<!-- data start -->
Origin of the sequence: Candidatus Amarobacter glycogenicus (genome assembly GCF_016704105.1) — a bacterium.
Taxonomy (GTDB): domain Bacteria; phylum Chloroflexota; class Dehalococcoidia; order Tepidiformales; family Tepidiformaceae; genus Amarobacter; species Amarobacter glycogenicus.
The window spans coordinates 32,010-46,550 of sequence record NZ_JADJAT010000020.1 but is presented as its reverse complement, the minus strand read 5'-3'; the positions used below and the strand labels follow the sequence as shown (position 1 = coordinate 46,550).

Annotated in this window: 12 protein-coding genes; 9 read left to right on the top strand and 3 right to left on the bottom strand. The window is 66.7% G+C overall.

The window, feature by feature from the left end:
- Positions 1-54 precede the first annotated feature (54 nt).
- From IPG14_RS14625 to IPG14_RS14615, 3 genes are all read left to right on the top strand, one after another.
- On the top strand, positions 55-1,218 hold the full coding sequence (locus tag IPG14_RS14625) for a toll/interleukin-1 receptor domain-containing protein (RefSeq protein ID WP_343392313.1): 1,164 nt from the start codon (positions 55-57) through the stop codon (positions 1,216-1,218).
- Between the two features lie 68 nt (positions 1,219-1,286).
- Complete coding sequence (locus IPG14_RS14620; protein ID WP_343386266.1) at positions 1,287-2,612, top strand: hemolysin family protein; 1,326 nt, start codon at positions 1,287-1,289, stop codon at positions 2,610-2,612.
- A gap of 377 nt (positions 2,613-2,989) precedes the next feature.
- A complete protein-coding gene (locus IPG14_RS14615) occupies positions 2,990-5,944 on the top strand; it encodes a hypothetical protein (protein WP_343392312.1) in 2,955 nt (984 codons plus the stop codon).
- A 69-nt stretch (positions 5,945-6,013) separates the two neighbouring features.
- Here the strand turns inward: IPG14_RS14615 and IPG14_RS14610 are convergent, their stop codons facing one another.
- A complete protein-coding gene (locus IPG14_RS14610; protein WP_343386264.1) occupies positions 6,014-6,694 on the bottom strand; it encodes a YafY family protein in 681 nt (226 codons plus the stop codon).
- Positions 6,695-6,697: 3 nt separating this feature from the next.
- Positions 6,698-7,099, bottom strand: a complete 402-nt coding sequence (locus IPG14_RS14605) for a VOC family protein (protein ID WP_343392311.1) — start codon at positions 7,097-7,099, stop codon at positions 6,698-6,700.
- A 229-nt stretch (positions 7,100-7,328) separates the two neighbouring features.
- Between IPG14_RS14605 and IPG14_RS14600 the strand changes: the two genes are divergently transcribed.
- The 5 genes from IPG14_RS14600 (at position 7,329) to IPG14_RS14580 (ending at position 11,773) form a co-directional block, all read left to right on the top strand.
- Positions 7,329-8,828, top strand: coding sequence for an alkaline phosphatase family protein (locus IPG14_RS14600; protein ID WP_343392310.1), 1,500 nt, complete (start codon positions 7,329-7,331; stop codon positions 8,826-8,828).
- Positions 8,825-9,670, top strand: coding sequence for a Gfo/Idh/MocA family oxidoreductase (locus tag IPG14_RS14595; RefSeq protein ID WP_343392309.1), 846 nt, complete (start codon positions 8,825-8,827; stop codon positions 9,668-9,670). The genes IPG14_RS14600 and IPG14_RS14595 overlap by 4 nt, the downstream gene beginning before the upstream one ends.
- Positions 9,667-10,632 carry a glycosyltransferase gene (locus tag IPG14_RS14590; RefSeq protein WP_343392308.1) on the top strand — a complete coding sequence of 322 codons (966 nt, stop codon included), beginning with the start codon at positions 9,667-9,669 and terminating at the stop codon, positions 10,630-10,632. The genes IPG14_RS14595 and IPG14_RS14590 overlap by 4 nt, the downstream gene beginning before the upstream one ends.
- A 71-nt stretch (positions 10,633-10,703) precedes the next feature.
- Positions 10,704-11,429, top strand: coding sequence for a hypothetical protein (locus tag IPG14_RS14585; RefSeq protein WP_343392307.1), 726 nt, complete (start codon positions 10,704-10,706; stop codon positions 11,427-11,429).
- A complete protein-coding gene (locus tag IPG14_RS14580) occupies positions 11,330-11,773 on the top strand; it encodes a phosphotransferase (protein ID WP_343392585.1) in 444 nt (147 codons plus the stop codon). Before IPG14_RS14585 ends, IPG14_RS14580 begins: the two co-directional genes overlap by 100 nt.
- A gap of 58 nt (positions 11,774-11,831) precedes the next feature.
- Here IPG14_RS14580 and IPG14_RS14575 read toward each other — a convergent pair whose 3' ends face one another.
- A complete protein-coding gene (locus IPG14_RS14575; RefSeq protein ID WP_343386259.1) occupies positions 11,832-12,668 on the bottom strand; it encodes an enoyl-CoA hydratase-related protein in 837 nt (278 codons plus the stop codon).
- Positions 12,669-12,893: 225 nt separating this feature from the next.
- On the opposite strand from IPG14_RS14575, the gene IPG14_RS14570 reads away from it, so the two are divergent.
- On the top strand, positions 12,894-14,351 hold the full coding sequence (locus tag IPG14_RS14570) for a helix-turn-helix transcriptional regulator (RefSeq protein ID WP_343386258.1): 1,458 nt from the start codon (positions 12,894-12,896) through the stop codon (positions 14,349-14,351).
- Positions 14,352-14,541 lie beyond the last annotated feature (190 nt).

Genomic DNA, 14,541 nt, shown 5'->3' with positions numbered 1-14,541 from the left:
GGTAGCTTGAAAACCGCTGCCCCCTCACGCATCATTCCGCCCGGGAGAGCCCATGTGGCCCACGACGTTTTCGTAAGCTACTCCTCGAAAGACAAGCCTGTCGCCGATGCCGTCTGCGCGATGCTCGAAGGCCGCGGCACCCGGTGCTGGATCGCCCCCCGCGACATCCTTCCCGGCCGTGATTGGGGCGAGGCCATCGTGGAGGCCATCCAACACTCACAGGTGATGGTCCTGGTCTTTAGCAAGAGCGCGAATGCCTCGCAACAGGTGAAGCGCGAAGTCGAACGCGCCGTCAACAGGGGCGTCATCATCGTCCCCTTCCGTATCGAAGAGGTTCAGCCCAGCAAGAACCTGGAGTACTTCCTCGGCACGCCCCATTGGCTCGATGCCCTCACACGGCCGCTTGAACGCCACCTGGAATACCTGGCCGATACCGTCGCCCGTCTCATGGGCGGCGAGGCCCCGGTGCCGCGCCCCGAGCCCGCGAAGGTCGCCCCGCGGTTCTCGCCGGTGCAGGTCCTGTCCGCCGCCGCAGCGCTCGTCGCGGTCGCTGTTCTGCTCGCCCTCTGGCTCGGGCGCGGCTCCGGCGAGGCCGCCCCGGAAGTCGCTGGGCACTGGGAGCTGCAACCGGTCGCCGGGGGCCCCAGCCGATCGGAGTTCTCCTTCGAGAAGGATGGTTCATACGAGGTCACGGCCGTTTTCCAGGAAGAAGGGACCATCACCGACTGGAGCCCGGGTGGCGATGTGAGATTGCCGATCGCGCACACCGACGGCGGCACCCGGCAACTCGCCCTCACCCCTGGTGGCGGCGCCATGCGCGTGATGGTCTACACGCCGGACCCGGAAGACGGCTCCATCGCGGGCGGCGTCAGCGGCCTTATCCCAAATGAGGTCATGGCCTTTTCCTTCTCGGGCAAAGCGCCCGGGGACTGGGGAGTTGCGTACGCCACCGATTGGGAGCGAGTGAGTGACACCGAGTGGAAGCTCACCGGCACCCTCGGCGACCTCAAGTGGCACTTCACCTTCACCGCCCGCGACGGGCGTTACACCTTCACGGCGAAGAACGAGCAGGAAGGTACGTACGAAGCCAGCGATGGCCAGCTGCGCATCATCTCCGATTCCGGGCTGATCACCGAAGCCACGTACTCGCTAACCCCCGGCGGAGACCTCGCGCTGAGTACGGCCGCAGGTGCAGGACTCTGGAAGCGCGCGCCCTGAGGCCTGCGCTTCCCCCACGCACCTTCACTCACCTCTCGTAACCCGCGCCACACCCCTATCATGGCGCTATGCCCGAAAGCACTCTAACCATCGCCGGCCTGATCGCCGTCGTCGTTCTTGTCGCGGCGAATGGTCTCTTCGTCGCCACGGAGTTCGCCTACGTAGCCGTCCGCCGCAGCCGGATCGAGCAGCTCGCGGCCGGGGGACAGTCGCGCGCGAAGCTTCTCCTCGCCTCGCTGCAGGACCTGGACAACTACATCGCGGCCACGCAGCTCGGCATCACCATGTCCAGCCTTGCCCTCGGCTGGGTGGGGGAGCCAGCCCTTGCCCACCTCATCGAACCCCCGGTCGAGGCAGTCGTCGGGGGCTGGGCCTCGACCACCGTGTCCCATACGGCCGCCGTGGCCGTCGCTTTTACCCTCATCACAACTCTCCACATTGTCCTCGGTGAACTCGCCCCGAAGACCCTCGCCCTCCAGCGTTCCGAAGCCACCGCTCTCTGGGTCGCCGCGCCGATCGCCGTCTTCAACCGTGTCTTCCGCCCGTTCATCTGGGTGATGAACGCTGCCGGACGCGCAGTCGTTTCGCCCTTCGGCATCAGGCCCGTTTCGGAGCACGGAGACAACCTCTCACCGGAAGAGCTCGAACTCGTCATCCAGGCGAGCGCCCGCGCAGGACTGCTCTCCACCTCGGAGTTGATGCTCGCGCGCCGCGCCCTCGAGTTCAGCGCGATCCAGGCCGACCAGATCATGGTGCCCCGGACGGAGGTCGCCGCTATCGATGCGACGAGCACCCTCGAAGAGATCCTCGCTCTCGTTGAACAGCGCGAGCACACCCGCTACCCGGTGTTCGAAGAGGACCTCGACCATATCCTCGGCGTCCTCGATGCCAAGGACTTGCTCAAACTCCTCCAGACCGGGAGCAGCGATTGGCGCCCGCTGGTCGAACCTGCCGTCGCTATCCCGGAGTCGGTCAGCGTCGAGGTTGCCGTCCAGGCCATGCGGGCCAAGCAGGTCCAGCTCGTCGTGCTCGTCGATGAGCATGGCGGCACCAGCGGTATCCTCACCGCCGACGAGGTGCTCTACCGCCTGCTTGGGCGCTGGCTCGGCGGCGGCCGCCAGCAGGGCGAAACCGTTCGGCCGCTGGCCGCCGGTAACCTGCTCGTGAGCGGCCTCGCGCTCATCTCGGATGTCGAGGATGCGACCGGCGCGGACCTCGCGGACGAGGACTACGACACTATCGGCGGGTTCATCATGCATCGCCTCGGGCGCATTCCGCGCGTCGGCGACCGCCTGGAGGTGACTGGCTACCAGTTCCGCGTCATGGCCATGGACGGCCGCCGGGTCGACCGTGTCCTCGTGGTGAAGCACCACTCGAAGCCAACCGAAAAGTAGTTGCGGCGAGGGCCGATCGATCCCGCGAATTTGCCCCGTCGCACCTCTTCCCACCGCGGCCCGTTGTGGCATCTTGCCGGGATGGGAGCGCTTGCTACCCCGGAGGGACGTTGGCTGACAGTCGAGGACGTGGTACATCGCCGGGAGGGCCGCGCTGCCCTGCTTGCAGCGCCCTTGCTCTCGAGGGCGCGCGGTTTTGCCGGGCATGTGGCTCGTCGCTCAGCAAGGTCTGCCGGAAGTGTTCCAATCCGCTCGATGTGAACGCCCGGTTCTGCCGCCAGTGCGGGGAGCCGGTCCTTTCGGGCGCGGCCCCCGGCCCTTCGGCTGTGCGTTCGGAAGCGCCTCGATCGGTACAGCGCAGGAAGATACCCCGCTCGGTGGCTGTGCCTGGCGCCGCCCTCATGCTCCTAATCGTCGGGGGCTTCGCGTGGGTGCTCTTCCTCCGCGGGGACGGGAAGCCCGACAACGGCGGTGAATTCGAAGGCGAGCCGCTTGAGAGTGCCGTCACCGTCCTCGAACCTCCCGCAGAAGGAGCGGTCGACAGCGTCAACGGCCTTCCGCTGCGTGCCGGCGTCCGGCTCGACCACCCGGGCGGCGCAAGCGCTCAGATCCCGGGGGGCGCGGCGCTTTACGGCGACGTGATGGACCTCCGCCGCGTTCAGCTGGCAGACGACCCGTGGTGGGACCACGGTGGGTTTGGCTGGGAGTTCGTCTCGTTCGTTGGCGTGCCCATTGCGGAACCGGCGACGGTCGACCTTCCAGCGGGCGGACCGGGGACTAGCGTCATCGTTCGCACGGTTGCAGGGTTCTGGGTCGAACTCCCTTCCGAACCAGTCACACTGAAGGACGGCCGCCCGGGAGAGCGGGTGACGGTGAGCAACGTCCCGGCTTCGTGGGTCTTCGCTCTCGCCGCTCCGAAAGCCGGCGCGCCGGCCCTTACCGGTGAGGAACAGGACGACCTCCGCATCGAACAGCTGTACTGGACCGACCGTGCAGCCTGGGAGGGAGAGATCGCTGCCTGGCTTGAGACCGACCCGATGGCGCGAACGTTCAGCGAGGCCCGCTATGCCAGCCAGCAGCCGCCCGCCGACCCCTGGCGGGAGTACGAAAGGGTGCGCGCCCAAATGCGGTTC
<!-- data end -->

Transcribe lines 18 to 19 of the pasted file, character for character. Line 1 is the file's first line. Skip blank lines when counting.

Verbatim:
- A 229-nt stretch (positions 7,100-7,328) separates the two neighbouring features.
- Between IPG14_RS14605 and IPG14_RS14600 the strand changes: the two genes are divergently transcribed.